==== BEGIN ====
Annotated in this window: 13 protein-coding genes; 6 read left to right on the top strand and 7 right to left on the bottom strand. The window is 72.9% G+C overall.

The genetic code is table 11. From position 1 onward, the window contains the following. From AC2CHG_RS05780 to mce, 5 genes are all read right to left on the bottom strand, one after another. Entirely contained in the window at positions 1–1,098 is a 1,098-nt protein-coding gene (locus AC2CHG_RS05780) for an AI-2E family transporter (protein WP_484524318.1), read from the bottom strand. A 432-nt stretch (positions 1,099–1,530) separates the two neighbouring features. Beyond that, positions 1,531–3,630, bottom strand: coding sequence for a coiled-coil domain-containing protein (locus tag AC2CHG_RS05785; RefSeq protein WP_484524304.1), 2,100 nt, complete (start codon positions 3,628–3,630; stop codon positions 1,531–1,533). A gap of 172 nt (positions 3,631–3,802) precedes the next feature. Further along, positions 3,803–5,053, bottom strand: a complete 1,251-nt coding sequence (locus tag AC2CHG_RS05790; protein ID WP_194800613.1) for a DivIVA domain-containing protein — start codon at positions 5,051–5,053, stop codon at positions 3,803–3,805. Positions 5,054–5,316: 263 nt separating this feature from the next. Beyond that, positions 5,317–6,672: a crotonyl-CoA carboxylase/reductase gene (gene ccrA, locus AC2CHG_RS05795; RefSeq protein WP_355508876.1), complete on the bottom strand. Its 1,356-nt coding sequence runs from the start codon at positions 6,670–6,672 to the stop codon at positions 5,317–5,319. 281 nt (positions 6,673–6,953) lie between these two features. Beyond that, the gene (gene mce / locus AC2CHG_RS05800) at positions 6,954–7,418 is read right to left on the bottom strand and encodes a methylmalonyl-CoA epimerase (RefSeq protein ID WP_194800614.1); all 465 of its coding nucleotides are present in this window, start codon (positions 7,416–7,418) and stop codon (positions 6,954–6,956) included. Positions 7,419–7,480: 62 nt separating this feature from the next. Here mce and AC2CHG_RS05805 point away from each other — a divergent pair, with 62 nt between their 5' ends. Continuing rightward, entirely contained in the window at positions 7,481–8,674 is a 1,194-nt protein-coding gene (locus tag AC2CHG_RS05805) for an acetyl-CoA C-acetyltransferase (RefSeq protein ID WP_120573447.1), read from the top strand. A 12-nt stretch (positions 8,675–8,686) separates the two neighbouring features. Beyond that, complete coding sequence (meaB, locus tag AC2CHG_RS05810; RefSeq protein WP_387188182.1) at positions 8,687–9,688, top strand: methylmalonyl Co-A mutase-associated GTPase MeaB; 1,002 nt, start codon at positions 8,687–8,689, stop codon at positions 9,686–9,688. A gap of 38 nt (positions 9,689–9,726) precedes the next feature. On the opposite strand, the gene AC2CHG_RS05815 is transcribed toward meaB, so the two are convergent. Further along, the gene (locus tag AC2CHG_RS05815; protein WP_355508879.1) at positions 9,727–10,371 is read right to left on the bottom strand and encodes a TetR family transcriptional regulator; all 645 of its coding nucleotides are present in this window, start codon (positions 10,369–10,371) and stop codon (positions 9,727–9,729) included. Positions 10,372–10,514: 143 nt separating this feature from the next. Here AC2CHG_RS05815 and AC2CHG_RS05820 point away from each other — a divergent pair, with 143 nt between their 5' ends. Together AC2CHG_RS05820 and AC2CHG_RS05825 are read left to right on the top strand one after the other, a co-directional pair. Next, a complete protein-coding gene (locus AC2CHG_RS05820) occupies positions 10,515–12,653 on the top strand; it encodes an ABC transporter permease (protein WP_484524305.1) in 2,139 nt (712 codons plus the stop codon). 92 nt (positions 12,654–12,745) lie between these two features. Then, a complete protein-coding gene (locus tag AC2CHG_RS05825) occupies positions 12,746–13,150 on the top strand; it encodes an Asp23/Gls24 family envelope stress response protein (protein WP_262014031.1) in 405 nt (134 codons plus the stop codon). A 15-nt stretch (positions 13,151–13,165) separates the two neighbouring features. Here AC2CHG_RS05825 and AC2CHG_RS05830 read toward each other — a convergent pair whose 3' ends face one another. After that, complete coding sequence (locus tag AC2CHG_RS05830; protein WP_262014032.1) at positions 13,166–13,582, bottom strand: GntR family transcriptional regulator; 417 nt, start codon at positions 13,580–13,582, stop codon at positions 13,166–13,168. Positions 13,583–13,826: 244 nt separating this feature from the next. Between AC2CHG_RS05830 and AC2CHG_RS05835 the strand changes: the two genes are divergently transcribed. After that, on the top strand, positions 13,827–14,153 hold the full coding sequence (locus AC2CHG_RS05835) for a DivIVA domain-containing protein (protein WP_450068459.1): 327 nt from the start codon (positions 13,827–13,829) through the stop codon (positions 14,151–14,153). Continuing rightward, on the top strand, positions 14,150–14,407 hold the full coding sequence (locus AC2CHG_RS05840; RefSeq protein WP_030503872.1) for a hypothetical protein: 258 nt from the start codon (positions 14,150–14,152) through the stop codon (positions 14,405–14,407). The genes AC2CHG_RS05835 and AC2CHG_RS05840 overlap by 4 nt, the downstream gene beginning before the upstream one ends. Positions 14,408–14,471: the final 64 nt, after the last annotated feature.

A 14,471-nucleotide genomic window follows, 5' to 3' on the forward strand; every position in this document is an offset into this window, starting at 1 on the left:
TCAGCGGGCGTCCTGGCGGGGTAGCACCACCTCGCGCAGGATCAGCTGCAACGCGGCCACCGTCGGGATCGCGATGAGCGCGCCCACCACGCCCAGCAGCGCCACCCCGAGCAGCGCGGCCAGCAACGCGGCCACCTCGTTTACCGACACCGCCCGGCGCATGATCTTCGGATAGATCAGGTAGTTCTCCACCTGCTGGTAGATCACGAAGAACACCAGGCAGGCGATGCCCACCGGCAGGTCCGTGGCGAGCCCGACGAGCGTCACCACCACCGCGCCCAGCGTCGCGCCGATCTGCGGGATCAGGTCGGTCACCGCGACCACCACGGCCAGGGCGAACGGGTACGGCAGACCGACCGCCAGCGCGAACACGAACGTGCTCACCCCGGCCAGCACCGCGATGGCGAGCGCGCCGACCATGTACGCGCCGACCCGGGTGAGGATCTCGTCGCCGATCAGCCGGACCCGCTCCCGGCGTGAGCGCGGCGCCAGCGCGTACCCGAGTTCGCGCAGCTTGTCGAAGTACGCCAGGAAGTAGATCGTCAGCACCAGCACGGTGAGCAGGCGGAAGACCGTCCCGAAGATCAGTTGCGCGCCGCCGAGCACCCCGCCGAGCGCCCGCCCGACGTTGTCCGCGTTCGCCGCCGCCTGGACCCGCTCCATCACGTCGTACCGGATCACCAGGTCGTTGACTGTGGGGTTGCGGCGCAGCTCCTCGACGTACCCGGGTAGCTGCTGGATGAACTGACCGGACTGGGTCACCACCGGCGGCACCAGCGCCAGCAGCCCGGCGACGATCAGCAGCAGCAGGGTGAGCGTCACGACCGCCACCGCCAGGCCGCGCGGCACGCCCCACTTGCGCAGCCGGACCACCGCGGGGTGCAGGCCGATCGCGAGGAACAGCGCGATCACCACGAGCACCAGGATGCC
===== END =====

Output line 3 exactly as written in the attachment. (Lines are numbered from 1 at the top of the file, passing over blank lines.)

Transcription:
A 14,471-nucleotide genomic window follows, 5' to 3' on the forward strand; every position in this document is an offset into this window, starting at 1 on the left: